*Please, please do not misconstrue my remarks as encouraging people to stop managing a dangerous dog, or testing the waters to check whether something magical has happened from management. Mine was a unique situation. Most important, as I mentioned above, Cricket was not in danger from aggression from Clara, only from careless behavior that might knock her over. If aggression were the issue, Clara never would have been walking through Cricket’s space in the first place.

Coming up:

Eileenanddogs on YouTube

 

The Right Word: Reducing Errors in Verbal Cue Discrimination

The Right Word: Reducing Errors in Verbal Cue Discrimination

Sable colored dog leaps off a pink mat towards her female handler's outstretched hand
Summer releases on the correct cues

I’m an auditory person. I grew up in a whole family of musicians. I love language and sound and music of all sorts. For the first half of my life I lived almost exclusively in the company of musicians, and in the second half I have few musician friends. This second half has made me conscious of the ways we musicians are different!

At work, I’m the one who gets asked to check the voice mail when we can’t understand the name. When there is a strange noise, eyes turn to me for identification of it. I can almost always tell if someone can’t hear me well, and I can immediately tell if someone is not listening to me (these are very different!). I can also ignore visual stimuli very well if I am listening to someone or something. (With regard to visual skills, I’ve been told someone could come in and rearrange the furniture in my house and I wouldn’t notice….)

So naturally I am interested in my dogs’ perceptions of sound and verbal cues. Frequent readers will know that I am honest about my limitations and frailties as a trainer, so I think you all will believe me when I say that ironically I seem to have three dogs in training who all have rather low aptitude for verbal cues. I.e., it’s probably not just my limitations in this case. So we all have to work extra hard on words.

Verbal cue discrimination training, where you teach a dog to respond only to the correct word,  can be stressful for any dog. If not done with care, the dog can have a very high error rate, which is discouraging to many dogs. So I gave a lot of thought about how I could reduce that error rate.

In A Secret for Training Two Dogs I described my strategies for teaching one of my dogs to stay on a mat while I trained another. I briefly discussed my methods for releases. I have chosen to use each dog’s name, spoken in a certain tone, as an individual release. Dr. Patricia McConnell demonstrates this method in “Examples of Wait with Multiple Dogs.”  This post covers how I went about teaching the discrimination of each dog releasing only on her own cue.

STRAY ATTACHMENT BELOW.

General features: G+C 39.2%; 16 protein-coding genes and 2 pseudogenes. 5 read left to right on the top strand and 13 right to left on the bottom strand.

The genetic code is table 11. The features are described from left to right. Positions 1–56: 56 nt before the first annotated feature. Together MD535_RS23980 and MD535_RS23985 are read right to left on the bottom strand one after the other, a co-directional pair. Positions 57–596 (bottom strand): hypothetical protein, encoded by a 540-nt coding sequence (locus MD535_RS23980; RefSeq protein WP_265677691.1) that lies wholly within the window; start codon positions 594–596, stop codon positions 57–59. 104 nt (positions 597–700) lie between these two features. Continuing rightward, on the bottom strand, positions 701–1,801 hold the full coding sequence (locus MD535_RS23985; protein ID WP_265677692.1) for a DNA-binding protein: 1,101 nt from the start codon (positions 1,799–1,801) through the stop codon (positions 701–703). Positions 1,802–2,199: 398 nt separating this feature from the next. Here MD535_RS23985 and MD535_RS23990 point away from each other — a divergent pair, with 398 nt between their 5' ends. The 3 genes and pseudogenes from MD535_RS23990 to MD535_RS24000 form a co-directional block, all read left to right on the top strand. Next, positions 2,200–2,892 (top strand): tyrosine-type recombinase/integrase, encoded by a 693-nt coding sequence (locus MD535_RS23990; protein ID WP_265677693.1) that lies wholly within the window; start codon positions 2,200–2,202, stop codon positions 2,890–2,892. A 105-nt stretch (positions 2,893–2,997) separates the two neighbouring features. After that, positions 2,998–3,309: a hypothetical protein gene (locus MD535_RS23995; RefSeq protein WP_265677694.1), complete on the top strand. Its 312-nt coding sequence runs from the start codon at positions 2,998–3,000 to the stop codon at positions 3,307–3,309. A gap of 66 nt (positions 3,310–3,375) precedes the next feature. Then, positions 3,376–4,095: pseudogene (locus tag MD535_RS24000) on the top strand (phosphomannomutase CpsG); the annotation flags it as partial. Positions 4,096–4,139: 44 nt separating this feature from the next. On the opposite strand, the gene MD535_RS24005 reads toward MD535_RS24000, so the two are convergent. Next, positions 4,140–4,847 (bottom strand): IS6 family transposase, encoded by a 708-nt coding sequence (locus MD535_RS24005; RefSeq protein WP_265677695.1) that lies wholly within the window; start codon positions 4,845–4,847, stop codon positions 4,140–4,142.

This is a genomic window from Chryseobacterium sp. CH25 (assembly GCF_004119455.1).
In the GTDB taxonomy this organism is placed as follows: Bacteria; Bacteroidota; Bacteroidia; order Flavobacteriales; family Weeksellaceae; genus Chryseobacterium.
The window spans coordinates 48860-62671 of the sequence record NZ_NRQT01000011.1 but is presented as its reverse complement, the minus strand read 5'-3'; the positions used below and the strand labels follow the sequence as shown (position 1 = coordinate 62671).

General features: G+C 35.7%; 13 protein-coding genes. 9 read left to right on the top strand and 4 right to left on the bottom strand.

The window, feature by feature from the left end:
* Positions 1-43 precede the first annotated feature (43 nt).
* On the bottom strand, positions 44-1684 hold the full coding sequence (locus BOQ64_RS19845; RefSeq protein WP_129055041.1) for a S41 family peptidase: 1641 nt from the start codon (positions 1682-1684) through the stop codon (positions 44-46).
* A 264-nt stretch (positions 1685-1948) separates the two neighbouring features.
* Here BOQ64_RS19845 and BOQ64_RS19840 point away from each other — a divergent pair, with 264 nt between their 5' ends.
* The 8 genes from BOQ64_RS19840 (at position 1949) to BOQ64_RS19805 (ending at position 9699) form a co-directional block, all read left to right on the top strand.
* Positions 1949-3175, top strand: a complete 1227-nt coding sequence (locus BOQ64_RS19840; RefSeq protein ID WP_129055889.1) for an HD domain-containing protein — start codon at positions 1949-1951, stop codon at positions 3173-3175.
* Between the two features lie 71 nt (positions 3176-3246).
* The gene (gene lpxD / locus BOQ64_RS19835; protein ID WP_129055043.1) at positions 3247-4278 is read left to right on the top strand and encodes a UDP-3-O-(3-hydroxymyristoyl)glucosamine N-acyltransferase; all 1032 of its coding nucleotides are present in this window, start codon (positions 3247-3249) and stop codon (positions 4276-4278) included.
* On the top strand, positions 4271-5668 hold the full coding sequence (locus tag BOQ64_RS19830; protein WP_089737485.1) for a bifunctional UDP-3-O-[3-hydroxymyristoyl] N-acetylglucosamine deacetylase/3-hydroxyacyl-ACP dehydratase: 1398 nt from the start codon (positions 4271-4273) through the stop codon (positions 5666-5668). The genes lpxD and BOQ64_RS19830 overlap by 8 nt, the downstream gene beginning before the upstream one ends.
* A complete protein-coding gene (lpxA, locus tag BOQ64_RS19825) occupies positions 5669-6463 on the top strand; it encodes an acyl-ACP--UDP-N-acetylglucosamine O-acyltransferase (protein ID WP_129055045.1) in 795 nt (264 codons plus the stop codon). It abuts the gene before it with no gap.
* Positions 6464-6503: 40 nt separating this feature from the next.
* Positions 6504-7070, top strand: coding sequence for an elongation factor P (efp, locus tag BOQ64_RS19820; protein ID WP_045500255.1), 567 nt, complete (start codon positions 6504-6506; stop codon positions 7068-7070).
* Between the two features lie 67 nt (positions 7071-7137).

Does She Know the Cue At All?

Most of us at some point discover that our dogs don’t know their verbal cues nearly as well as we think they do. Here’s an experiment for those who have puppies or inexperienced dogs and haven’t worked on this before. Try this if your dog is familiar with Sit and Down, but not Stand.

Cue your dog to sit. Then look at her just like you are giving her a real cue (be as convincing as you can) and say “(Your dog’s name), Purple.” Or some other word that doesn’t sound a bit like “Down” or any other cue she knows. Most dogs will promptly lie down.

It usually turns out that your dog  didn’t really know the word, “Down.” She didn’t need to, since whenever you have said something to her when she is sitting, you meant for her to down. So you can say anything and she will do it.

The transition from responding whenever “human-says-a-word” to learning to listen to the verbals can be difficult and stressful. That’s why I decided to apply the principles of reduced error learning.

Reduced Error Learning

I don’t use the term “errorless learning” because it is both impossible in real life situations and sets a depressingly high standard for most people (and also, I have to add, the most well known studies involved lab animals that were food deprived. I just don’t want to be associated with that). I wrote about this in Errorless Learning II. I have adopted Susan Friedman’s terminology of “reduced error learning” because I think it’s more realistic.

The original concept as promoted by Skinner is great. I do absolutely follow the practices of this kind of learning, which I would describe as “setting your dog up to succeed and to reduce stress in learning, including with creative manipulation of the training environment and props.”

An example of this is the process of  making the right choice easier at first during an olfactory discrimination, such as the cups game. If you are teaching your dog to foot target the inverted cup that covers a smelly treat, first you start with only that one cup. Encourage her to use her nose to smell the cup and treat. Let her repeatedly practice touching the cup with the  treat under it. Lift the cup and give her the treat each time.